With Nothing in Common (1986)—a story of a young man alienated from his father (played by Jackie Gleason—Hanks began to extend himself from comedic roles to dramatic roles. In an interview with Rolling Stone magazine, Hanks commented on his experience: “It changed my desires about working in movies. Part of it was the nature of the material, what we were trying to say. But besides that, it focused on people’s relationships. The story was about a guy and his father, unlike, say, The Money Pit . where the story is really about a guy and his house.”
After a few more flops and a moderate success with the comedy Dragnet, Hanks’ stature in the film industry rose.
Hanks on the film of Forrest Gum
The broad success of the fantasy comedy Big (1988) established Hanks as a major Hollywood talent, both as a box office draw and within the industry as an actor. For his performance in the film, Hanks earned his first nomination for the Academy Award for Best Actor. Big was followed later that year by Punchline, in which he and Sally Field co-starred as struggling comedians.
Hanks then suffered a run of box-office underperformers: The Burbs (1989),Joe Versus the Volcano (1990), and The Bonfirec of the Vanities (1990). In the last, he portrayed a greedy Wall Street figure who gets enmeshed in a hit-and-run accident. 1989’s Turner & Hooch was Hanks’ only financially successful film of the period.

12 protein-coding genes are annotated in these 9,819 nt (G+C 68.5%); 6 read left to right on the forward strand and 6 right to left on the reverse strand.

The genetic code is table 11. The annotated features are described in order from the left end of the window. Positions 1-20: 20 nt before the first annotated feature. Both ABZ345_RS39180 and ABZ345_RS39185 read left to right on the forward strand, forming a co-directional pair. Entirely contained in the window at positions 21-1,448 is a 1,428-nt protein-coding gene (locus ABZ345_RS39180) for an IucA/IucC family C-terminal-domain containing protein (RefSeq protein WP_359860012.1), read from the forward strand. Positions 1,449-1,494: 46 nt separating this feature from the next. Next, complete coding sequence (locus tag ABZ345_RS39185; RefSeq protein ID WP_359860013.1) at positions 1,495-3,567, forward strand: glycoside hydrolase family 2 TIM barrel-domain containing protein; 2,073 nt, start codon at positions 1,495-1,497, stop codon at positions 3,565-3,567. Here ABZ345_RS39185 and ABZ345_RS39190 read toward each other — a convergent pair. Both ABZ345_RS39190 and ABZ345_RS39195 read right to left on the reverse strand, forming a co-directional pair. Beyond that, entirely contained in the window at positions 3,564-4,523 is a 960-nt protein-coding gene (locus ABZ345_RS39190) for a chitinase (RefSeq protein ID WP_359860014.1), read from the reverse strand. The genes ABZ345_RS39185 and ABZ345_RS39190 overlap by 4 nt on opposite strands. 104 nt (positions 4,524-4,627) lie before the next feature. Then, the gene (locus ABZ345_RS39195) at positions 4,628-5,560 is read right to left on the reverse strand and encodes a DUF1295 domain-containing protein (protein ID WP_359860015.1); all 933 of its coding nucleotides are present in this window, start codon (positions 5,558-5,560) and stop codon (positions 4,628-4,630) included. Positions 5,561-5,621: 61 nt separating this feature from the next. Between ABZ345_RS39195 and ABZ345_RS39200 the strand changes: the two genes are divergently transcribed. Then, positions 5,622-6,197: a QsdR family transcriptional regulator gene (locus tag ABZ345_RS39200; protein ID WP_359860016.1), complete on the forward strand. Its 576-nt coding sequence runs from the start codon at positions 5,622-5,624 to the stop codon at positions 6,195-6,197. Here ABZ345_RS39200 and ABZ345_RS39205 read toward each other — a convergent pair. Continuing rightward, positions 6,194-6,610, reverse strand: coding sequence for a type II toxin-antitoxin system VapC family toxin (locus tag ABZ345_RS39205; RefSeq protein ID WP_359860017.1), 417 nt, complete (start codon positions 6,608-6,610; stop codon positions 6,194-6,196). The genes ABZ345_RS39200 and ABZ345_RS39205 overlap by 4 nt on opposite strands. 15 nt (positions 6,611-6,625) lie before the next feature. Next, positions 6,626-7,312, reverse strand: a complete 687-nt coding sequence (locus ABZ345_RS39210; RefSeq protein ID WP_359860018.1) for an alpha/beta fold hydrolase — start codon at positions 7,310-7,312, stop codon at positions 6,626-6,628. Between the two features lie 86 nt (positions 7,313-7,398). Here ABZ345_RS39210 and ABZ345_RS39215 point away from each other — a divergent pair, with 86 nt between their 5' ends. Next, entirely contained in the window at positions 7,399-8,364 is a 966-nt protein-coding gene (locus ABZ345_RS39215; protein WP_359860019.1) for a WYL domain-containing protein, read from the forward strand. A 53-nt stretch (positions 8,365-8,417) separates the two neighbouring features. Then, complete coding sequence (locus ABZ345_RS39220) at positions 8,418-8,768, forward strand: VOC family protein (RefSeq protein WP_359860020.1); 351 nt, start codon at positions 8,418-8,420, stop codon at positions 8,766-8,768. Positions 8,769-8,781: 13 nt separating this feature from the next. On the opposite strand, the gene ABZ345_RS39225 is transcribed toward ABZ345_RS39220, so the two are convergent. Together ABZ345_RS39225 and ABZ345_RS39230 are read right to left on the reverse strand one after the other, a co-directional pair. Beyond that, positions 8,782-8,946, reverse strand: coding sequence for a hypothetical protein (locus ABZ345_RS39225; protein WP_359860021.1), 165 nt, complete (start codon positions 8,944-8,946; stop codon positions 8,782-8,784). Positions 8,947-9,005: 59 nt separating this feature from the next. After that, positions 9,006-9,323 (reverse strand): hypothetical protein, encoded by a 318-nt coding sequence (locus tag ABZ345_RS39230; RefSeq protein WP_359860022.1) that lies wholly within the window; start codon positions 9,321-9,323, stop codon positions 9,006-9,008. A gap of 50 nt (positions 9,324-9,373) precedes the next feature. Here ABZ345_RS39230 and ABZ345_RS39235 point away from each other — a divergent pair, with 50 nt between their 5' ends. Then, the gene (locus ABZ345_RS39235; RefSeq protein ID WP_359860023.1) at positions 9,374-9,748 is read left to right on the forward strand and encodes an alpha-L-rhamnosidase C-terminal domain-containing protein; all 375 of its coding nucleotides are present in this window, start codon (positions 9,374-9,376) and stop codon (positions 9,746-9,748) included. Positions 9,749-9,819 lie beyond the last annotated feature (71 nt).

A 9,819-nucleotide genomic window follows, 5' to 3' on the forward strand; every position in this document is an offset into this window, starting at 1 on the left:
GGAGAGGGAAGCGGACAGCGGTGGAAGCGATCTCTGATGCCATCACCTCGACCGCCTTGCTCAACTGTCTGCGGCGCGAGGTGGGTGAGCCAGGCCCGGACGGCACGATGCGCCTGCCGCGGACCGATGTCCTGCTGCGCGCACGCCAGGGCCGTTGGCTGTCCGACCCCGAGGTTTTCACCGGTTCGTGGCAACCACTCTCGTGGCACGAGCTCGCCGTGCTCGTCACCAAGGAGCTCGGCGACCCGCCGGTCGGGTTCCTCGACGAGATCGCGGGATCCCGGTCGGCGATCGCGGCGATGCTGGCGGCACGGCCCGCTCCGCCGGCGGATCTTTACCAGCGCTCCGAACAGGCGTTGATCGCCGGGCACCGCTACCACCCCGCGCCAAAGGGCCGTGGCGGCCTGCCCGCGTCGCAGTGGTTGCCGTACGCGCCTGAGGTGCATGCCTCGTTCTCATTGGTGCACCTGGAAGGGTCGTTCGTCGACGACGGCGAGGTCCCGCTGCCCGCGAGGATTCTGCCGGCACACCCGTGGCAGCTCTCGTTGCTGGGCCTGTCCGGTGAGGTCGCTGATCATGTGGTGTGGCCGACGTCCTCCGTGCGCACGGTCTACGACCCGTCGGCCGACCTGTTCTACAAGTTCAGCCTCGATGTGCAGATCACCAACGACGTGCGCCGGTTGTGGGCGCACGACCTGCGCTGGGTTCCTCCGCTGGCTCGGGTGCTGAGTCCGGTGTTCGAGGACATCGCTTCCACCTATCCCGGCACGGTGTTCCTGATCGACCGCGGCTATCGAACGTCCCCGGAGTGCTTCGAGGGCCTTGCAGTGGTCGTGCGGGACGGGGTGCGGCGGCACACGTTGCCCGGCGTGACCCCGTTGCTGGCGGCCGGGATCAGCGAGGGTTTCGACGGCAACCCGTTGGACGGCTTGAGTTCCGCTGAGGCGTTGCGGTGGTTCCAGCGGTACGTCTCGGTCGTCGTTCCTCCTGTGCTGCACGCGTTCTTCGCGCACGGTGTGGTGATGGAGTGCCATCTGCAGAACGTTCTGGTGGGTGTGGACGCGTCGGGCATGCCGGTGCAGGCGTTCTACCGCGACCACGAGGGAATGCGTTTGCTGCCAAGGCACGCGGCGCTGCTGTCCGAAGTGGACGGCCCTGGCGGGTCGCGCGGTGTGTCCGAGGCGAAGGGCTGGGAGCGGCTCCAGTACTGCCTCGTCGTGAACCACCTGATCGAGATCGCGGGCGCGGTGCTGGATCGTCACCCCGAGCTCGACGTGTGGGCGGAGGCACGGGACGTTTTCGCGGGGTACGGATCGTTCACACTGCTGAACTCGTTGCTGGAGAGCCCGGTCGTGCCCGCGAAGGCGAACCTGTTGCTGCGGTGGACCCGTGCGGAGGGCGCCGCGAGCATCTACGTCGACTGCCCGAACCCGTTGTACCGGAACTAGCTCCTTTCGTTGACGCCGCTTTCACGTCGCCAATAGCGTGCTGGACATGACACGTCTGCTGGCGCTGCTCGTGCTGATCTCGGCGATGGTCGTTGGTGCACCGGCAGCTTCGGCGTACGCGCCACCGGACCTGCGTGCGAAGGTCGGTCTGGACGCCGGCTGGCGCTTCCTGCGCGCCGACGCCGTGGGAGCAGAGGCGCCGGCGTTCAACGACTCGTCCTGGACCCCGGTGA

Hanks climbed back to the top again with his portrayal of a washed-up baseball legend turned manager in A League of Their Own (1992). Hanks has said his acting in earlier roles was not great, but that he subsequently improved. In an interview with Vanity Fair. Hanks noted his “modern era of moviemaking … because enough self-discovery has gone on … My work has become less pretentiously fake and over the top”. This “modern era” began in 1993 for Hanks, first with Sleepless in Seattle and then with Philadelphia. The former was a blockbuster success about a widower who finds true love over the radio airwaves. Richard Schickel of TIME called his performance “charming,” and most critics agreed that Hanks’ portrayal ensured him a place among the premier romantic-comedy stars of his generation.